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J Virol. May 1985; 54(2): 552–560.
PMCID: PMC254828
Retrovirus D/New England and its relation to Mason-Pfizer monkey virus.
R C Desrosiers, M D Daniel, C V Butler, D K Schmidt, N L Letvin, R D Hunt, N W King, C S Barker, and E Hunter
Abstract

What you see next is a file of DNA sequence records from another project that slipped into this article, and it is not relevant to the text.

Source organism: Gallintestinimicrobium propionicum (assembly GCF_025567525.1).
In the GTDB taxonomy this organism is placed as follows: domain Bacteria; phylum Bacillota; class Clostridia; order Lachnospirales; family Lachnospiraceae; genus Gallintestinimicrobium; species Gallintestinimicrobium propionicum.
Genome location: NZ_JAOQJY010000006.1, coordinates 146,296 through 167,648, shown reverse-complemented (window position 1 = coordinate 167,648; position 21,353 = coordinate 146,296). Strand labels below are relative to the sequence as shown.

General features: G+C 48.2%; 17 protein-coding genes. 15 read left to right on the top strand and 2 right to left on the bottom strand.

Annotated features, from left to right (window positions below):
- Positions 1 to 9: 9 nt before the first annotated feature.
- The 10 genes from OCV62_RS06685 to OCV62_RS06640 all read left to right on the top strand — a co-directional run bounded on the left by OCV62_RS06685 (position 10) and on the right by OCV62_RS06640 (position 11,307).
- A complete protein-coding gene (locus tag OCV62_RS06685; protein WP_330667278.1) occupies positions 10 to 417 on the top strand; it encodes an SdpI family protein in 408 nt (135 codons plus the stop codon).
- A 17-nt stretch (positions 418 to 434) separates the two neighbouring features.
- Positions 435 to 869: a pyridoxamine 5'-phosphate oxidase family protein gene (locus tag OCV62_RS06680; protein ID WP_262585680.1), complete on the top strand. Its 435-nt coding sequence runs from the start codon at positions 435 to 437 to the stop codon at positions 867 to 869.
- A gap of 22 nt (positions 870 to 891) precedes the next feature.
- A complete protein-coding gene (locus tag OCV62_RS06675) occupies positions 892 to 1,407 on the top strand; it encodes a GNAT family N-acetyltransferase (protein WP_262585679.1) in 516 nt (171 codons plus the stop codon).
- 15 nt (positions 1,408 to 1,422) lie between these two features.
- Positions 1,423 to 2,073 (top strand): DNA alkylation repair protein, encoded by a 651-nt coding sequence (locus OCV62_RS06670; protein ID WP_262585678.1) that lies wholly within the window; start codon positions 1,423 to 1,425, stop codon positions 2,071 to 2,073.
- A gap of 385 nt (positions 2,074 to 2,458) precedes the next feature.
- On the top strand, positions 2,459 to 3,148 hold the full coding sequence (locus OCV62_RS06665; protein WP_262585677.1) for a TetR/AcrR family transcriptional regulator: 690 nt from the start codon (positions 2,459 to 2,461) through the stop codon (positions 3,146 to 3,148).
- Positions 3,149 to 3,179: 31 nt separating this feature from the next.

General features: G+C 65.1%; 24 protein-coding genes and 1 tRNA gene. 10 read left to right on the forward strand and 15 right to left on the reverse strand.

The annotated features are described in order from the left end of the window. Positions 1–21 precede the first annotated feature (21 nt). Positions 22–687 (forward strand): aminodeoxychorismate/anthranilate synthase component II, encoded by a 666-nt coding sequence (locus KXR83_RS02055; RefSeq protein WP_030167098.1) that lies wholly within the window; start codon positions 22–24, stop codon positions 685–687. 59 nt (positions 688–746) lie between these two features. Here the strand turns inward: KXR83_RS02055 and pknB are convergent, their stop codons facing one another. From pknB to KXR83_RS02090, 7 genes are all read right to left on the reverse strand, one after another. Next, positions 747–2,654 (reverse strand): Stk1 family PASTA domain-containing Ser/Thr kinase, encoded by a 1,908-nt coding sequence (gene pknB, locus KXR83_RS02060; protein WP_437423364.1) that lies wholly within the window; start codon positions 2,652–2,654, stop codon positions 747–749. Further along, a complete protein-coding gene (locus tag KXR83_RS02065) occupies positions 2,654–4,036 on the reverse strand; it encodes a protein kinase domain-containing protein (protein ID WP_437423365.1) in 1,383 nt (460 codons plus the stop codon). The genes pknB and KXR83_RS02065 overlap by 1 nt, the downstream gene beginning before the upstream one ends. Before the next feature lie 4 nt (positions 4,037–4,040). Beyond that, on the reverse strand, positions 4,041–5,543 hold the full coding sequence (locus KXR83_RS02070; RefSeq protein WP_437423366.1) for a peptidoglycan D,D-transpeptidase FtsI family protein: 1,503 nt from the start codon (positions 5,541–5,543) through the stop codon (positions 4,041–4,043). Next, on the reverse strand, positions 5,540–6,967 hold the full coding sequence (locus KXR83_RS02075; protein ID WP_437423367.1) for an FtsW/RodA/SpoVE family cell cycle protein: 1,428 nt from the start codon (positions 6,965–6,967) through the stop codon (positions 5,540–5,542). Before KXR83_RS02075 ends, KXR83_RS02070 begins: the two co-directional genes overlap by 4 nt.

Seventeen isolates of retrovirus D/New England have been obtained from three species of macaques at the New England Regional Primate Research Center. Seven of the isolates were obtained from macaques who subsequently died with the macaque immunodeficiency syndrome; other isolates were obtained from macaques with less severe or other forms of illness. Attempts to isolate type D retrovirus from peripheral lymphocytes of 97 apparently healthy macaques have not been successful. Cloned DNA was prepared from Hirt supernatants of cells infected with one of these isolates (D/New England 398). By restriction endonuclease analysis, cloned pD398 DNA represented full-length viral DNA with one long terminal repeat. A detailed restriction endonuclease map of pD398 was derived and compared with a map of the cloned Mason-Pfizer monkey virus genome. Forty-six percent (13 of 28) of restriction endonuclease sites were found to be conserved when these related viruses were compared. Five of the D/New England isolates, including those from three different macaque species, were examined for strain variability by restriction endonuclease typing. Comparison of over 30 restriction endonuclease sites has not distinguished any of these D/New England isolates. It thus appears that a single strain of type D retrovirus is infecting three different species of macaques in the New England colony. Markedly reduced cross-hybridization was observed between cloned pD398 and Mason-Pfizer monkey virus DNAs at high stringency; this reduced cross-hybridization was localized to the pol-env regions of the genome. Only very weak hybridization of D/New England DNA to cloned squirrel monkey type D retrovirus DNA could be detected even at low-stringency conditions. What role type D retrovirus plays in the immunodeficiency syndrome of macaques remains to be determined.
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